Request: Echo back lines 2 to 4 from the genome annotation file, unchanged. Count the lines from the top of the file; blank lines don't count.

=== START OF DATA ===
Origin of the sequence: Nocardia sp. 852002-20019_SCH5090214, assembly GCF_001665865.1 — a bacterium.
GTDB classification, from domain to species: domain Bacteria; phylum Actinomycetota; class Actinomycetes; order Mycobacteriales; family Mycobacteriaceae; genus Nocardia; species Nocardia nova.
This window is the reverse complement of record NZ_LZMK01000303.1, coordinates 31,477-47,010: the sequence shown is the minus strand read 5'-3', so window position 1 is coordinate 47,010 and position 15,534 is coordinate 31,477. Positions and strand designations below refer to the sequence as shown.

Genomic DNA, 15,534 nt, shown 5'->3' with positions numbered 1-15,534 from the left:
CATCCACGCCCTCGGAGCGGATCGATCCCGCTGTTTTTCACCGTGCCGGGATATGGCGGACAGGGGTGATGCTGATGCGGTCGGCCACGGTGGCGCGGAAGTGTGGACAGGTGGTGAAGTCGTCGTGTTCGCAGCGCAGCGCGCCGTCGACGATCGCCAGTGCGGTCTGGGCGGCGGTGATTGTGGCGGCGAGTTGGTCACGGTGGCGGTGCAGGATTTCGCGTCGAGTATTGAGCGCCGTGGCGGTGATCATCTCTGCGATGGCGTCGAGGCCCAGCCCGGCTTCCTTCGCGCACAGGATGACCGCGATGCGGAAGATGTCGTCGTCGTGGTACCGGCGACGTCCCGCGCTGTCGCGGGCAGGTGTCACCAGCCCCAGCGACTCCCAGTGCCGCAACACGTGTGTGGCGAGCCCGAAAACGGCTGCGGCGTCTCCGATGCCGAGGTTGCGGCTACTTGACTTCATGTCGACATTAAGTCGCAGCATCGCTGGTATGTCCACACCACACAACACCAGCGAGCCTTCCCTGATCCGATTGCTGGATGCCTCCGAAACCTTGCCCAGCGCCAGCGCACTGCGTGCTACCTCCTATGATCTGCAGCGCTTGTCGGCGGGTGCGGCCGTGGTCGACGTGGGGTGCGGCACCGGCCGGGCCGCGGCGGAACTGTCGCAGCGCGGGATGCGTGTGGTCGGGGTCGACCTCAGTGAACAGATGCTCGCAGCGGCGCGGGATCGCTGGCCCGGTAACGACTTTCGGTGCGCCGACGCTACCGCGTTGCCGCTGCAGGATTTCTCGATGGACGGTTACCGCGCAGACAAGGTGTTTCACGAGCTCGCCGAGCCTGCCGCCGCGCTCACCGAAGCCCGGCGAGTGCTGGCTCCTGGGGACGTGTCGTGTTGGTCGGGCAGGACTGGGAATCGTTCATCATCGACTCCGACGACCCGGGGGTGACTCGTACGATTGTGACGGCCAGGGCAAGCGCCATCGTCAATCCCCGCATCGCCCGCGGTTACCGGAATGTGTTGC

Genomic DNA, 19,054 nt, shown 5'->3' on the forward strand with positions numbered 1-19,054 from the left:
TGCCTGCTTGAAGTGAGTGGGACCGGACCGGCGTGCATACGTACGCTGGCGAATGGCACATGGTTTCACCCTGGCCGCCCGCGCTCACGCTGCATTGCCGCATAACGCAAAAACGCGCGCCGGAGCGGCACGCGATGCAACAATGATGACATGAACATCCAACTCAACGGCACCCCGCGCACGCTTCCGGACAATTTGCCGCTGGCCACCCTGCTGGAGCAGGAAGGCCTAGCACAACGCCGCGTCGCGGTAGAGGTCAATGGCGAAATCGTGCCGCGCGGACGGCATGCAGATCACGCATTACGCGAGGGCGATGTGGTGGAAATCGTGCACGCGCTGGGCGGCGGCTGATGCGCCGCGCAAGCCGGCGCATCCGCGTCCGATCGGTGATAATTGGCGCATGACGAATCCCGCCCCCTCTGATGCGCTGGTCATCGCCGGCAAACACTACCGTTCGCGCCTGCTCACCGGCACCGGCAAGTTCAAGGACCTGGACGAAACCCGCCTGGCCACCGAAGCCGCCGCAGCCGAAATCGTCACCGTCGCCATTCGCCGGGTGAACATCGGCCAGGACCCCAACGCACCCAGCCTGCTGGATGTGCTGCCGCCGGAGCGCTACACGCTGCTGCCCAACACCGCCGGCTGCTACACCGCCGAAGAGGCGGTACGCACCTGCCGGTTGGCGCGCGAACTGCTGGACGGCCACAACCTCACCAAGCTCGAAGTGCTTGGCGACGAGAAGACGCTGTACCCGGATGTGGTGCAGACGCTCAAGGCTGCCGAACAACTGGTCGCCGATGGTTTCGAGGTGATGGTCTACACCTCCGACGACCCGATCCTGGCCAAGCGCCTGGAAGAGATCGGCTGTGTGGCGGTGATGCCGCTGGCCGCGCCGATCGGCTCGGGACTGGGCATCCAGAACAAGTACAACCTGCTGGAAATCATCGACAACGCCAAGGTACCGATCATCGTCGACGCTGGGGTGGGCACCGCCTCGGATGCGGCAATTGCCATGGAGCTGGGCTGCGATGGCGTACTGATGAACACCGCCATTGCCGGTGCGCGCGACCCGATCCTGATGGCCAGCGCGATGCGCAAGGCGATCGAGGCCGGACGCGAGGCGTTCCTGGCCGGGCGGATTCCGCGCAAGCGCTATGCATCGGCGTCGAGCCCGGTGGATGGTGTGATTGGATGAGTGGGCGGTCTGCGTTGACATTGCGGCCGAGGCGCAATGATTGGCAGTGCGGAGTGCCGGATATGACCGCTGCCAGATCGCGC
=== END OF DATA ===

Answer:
GTDB classification, from domain to species: domain Bacteria; phylum Actinomycetota; class Actinomycetes; order Mycobacteriales; family Mycobacteriaceae; genus Nocardia; species Nocardia nova.
This window is the reverse complement of record NZ_LZMK01000303.1, coordinates 31,477-47,010: the sequence shown is the minus strand read 5'-3', so window position 1 is coordinate 47,010 and position 15,534 is coordinate 31,477. Positions and strand designations below refer to the sequence as shown.

Genomic DNA, 15,534 nt, shown 5'->3' with positions numbered 1-15,534 from the left: